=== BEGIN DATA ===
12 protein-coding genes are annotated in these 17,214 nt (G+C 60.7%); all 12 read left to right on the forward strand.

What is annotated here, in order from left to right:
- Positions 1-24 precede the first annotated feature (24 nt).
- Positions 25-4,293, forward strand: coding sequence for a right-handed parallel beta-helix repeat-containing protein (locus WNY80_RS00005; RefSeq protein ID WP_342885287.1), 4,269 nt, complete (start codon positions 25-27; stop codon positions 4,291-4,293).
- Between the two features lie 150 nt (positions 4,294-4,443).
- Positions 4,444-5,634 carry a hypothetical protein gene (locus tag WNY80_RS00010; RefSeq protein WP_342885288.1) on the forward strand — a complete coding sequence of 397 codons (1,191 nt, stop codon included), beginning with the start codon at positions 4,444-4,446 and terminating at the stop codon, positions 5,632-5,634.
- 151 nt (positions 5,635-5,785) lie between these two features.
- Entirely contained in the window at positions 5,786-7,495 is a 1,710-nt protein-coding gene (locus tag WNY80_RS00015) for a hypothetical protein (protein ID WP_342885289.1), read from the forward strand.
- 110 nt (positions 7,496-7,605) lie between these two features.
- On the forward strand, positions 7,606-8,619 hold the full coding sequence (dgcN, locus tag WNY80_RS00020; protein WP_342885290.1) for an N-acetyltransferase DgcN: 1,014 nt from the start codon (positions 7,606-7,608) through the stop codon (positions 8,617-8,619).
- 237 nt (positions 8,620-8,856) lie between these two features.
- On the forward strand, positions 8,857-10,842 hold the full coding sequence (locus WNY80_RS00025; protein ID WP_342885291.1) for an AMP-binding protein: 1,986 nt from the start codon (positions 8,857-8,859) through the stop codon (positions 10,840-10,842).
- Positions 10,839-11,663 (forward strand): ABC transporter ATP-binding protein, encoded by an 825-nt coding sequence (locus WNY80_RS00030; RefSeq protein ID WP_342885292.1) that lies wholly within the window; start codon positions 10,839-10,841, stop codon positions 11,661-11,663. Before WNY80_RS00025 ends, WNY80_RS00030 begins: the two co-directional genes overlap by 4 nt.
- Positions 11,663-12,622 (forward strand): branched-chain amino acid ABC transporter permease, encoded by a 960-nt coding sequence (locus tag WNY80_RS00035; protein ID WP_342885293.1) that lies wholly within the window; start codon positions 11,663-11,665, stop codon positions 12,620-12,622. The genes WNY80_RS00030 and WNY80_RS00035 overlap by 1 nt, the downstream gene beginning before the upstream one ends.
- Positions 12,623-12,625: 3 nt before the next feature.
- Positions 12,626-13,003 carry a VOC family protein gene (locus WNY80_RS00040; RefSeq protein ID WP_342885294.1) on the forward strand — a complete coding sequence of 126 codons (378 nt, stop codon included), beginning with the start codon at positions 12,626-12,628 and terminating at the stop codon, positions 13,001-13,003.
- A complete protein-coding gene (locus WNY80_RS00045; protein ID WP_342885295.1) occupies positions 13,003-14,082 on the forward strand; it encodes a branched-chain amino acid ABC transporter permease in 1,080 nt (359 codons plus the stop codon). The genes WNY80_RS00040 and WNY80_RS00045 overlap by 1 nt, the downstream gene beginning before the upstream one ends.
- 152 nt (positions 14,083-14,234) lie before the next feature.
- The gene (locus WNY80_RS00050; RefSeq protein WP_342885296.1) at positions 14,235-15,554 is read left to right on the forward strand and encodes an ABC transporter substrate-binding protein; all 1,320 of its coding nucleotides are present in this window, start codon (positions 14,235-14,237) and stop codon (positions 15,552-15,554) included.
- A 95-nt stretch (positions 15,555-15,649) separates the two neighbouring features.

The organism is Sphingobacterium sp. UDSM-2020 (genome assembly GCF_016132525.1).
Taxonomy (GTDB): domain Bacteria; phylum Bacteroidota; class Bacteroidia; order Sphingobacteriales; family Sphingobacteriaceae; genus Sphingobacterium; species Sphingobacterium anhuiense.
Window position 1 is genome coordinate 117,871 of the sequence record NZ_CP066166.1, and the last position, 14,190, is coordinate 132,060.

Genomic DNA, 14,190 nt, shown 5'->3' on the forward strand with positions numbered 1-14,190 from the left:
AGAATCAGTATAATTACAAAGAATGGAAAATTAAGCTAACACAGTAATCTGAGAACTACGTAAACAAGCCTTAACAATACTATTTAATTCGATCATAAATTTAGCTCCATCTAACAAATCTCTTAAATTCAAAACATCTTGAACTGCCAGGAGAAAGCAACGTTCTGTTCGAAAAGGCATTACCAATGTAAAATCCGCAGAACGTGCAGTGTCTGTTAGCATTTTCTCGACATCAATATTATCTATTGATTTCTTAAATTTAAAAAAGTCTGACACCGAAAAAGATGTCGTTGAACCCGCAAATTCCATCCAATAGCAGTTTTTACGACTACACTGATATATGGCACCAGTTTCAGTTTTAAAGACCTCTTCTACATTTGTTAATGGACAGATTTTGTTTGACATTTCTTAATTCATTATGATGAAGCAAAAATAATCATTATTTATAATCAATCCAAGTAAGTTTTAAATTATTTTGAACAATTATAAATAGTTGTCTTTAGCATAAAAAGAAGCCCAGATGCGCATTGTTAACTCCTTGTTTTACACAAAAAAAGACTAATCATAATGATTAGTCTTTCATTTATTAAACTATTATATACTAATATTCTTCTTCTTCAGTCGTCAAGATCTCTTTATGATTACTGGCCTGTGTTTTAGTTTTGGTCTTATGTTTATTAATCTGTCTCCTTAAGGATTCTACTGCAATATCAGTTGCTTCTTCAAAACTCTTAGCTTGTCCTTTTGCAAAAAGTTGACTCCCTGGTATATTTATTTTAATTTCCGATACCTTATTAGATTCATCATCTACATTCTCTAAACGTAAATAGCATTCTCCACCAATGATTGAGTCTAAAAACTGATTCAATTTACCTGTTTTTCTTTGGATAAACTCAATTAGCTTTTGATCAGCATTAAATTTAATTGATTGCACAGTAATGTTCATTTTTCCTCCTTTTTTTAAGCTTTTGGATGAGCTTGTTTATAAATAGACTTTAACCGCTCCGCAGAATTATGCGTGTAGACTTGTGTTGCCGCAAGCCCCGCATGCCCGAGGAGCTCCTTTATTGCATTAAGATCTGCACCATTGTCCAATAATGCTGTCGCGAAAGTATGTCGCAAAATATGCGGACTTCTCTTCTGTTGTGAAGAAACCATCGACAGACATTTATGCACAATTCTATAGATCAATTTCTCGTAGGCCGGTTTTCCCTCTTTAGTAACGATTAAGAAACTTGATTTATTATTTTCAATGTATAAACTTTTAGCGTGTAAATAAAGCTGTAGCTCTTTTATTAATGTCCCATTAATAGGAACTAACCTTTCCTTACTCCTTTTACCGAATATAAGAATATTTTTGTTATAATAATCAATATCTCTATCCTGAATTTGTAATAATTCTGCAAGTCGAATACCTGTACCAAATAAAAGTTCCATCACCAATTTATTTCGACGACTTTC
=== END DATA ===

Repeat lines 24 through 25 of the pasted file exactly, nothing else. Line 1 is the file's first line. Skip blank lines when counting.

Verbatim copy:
Genomic DNA, 14,190 nt, shown 5'->3' on the forward strand with positions numbered 1-14,190 from the left:
AGAATCAGTATAATTACAAAGAATGGAAAATTAAGCTAACACAGTAATCTGAGAACTACGTAAACAAGCCTTAACAATACTATTTAATTCGATCATAAATTTAGCTCCATCTAACAAATCTCTTAAATTCAAAACATCTTGAACTGCCAGGAGAAAGCAACGTTCTGTTCGAAAAGGCATTACCAATGTAAAATCCGCAGAACGTGCAGTGTCTGTTAGCATTTTCTCGACATCAATATTATCTATTGATTTCTTAAATTTAAAAAAGTCTGACACCGAAAAAGATGTCGTTGAACCCGCAAATTCCATCCAATAGCAGTTTTTACGACTACACTGATATATGGCACCAGTTTCAGTTTTAAAGACCTCTTCTACATTTGTTAATGGACAGATTTTGTTTGACATTTCTTAATTCATTATGATGAAGCAAAAATAATCATTATTTATAATCAATCCAAGTAAGTTTTAAATTATTTTGAACAATTATAAATAGTTGTCTTTAGCATAAAAAGAAGCCCAGATGCGCATTGTTAACTCCTTGTTTTACACAAAAAAAGACTAATCATAATGATTAGTCTTTCATTTATTAAACTATTATATACTAATATTCTTCTTCTTCAGTCGTCAAGATCTCTTTATGATTACTGGCCTGTGTTTTAGTTTTGGTCTTATGTTTATTAATCTGTCTCCTTAAGGATTCTACTGCAATATCAGTTGCTTCTTCAAAACTCTTAGCTTGTCCTTTTGCAAAAAGTTGACTCCCTGGTATATTTATTTTAATTTCCGATACCTTATTAGATTCATCATCTACATTCTCTAAACGTAAATAGCATTCTCCACCAATGATTGAGTCTAAAAACTGATTCAATTTACCTGTTTTTCTTTGGATAAACTCAATTAGCTTTTGATCAGCATTAAATTTAATTGATTGCACAGTAATGTTCATTTTTCCTCCTTTTTTTAAGCTTTTGGATGAGCTTGTTTATAAATAGACTTTAACCGCTCCGCAGAATTATGCGTGTAGACTTGTGTTGCCGCAAGCCCCGCATGCCCGAGGAGCTCCTTTATTGCATTAAGATCTGCACCATTGTCCAATAATGCTGTCGCGAAAGTATGTCGCAAAATATGCGGACTTCTCTTCTGTTGTGAAGAAACCATCGACAGACATTTATGCACAATTCTATAGATCAATTTCTCGTAGGCCGGTTTTCCCTCTTTAGTAACGATTAAGAAACTTGATTTATTATTTTCAATGTATAAACTTTTAGCGTGTAAATAAAGCTGTAGCTCTTTTATTAATGTCCCATTAATAGGAACTAACCTTTCCTTACTCCTTTTACCGAATATAAGAATATTTTTGTTATAATAATCAATATCTCTATCCTGAATTTGTAATAATTCTGCAAGTCGAATACCTGTACCAAATAAAAGTTCCATCACCAATTTATTTCGACGACTTTC